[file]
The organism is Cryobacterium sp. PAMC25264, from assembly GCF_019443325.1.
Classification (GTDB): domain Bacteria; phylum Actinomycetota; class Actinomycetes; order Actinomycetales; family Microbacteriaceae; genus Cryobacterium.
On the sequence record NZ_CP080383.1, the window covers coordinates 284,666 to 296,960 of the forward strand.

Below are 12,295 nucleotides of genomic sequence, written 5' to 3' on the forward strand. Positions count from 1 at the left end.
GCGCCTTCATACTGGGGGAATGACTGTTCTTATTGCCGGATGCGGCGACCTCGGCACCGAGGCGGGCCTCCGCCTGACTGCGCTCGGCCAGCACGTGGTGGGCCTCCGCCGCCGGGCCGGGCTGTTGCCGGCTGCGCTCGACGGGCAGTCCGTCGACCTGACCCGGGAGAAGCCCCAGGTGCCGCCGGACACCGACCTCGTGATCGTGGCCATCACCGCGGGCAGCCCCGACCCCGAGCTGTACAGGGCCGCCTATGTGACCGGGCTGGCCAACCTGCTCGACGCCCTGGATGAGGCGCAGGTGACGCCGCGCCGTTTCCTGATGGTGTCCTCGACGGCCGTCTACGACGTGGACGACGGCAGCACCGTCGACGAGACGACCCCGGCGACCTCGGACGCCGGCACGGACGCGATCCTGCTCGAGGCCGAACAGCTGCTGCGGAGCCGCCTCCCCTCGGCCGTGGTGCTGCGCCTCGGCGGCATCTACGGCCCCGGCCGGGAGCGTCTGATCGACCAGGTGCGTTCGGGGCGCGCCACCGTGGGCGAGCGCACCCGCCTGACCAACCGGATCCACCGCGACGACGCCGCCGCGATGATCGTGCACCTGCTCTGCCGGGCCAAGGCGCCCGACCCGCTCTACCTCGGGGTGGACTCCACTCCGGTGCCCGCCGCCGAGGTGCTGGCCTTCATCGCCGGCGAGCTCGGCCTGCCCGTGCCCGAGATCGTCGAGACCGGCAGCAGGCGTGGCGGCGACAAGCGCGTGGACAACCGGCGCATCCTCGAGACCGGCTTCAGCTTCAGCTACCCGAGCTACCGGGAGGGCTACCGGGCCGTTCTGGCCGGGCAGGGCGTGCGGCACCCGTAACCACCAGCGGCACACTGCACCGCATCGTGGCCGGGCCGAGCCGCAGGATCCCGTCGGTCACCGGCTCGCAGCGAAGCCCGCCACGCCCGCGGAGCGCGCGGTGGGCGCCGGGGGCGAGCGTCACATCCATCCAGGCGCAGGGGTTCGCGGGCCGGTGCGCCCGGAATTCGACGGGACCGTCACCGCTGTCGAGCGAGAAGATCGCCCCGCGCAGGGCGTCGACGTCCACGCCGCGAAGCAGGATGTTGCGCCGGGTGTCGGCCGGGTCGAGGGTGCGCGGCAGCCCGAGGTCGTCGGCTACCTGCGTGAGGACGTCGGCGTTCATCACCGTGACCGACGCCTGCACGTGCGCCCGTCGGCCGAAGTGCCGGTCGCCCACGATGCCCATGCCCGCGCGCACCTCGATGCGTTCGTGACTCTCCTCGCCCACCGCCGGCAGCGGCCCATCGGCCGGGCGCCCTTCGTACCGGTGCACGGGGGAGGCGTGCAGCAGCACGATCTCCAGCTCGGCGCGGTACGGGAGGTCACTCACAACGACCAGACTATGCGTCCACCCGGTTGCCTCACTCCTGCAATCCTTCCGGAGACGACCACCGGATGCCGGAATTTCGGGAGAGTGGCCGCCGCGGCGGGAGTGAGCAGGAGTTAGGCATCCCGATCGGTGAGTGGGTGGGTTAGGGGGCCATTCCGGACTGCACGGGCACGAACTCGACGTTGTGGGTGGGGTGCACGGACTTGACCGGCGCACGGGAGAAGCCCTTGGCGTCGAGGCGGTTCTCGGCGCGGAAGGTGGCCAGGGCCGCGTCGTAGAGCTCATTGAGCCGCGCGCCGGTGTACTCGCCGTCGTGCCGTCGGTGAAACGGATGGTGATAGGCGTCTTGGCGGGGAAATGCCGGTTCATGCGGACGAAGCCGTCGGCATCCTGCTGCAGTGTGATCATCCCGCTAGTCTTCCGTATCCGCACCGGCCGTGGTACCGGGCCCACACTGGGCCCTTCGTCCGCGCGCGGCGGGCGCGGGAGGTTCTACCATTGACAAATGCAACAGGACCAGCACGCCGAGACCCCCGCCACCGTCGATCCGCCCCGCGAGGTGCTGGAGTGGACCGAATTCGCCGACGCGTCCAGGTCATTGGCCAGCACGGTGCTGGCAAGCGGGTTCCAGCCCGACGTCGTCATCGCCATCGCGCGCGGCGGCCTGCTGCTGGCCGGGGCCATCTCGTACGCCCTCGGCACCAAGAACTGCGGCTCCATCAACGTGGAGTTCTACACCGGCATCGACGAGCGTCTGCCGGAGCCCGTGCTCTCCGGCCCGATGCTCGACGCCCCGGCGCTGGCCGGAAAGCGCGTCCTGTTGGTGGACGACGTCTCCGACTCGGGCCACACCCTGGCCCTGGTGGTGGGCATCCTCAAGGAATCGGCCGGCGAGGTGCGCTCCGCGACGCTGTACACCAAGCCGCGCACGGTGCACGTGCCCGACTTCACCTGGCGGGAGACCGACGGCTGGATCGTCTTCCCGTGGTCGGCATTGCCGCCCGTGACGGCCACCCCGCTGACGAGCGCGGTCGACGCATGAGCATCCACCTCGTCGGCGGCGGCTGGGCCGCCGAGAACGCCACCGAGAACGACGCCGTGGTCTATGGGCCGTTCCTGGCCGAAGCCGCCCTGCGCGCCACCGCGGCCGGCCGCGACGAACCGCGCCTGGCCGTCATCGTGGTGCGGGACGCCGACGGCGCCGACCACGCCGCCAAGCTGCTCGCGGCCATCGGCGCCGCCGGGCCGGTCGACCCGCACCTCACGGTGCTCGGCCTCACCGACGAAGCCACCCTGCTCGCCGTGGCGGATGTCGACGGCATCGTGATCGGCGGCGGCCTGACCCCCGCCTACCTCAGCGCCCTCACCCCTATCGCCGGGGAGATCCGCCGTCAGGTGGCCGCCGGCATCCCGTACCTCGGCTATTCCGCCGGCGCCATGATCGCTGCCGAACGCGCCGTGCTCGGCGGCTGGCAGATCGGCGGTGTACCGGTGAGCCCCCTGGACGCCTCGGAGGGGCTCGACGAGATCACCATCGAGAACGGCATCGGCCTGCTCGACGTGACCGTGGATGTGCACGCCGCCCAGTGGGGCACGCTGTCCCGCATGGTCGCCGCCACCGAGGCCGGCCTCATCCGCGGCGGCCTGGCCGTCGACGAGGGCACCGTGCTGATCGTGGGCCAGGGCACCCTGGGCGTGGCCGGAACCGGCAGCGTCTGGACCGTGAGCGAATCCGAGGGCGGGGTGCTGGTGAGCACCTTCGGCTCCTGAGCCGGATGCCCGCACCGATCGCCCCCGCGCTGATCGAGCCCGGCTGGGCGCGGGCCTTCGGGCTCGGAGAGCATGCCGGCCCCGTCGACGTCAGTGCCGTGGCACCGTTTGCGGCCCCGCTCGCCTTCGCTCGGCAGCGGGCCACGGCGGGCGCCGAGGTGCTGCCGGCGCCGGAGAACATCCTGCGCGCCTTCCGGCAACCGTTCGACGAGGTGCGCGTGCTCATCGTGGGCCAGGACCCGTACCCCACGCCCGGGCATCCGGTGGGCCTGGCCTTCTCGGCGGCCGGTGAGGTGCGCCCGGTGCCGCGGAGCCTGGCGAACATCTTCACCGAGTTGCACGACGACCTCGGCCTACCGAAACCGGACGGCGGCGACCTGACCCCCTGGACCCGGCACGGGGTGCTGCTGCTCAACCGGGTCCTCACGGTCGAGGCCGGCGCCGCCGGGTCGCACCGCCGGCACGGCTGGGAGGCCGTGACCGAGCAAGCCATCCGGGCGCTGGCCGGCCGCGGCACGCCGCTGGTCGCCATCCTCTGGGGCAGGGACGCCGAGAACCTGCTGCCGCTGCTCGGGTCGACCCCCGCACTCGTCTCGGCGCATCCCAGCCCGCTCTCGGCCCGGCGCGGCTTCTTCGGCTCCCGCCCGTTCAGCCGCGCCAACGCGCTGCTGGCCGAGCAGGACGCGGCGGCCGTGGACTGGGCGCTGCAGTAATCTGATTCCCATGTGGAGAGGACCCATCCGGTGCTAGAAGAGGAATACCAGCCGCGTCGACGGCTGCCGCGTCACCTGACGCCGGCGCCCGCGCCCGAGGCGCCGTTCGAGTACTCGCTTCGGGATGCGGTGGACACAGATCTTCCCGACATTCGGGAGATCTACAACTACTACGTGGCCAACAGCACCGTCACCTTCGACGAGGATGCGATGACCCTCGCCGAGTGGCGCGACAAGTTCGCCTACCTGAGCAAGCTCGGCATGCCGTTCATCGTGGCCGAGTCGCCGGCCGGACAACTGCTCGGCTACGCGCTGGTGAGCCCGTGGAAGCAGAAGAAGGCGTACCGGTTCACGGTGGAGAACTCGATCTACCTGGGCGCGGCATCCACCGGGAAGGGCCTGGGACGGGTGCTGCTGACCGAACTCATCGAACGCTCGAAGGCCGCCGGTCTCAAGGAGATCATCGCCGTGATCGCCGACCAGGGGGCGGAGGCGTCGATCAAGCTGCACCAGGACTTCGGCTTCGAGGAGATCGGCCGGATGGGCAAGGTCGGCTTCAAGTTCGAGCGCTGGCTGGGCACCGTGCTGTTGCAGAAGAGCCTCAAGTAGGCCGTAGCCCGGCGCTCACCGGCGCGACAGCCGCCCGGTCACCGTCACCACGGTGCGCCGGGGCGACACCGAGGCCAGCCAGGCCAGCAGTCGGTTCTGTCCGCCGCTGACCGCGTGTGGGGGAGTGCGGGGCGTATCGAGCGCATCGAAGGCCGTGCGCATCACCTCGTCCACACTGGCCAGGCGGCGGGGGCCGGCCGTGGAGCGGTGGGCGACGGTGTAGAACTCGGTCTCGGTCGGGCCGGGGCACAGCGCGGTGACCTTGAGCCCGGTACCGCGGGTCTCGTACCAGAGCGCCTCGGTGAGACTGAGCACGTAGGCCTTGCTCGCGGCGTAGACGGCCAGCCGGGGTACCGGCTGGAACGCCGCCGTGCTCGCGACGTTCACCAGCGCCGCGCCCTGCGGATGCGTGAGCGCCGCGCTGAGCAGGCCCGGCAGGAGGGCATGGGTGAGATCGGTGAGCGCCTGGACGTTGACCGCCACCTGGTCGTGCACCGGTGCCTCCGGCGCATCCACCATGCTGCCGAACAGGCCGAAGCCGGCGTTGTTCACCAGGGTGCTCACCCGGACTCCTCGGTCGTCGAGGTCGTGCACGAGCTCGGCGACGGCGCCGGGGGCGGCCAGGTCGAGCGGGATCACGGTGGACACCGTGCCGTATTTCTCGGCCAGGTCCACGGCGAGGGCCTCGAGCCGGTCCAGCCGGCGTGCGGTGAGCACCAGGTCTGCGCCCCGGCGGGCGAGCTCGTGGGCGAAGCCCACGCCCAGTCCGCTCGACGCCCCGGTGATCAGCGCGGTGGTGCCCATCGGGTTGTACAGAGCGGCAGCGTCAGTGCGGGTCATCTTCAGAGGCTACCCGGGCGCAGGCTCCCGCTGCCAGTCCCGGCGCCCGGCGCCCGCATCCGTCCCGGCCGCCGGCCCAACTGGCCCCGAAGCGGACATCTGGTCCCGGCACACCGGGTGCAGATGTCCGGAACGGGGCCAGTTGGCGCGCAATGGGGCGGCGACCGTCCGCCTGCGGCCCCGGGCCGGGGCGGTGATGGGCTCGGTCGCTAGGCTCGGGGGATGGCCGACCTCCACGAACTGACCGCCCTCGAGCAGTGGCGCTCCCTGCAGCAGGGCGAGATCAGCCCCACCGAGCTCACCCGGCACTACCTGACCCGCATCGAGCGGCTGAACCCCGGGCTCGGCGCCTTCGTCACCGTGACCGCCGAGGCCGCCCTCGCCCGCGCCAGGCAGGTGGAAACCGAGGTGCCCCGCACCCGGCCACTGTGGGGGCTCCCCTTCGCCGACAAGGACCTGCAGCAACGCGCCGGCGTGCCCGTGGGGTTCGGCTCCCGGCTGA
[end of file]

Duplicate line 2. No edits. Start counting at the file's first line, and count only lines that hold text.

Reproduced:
Classification (GTDB): domain Bacteria; phylum Actinomycetota; class Actinomycetes; order Actinomycetales; family Microbacteriaceae; genus Cryobacterium.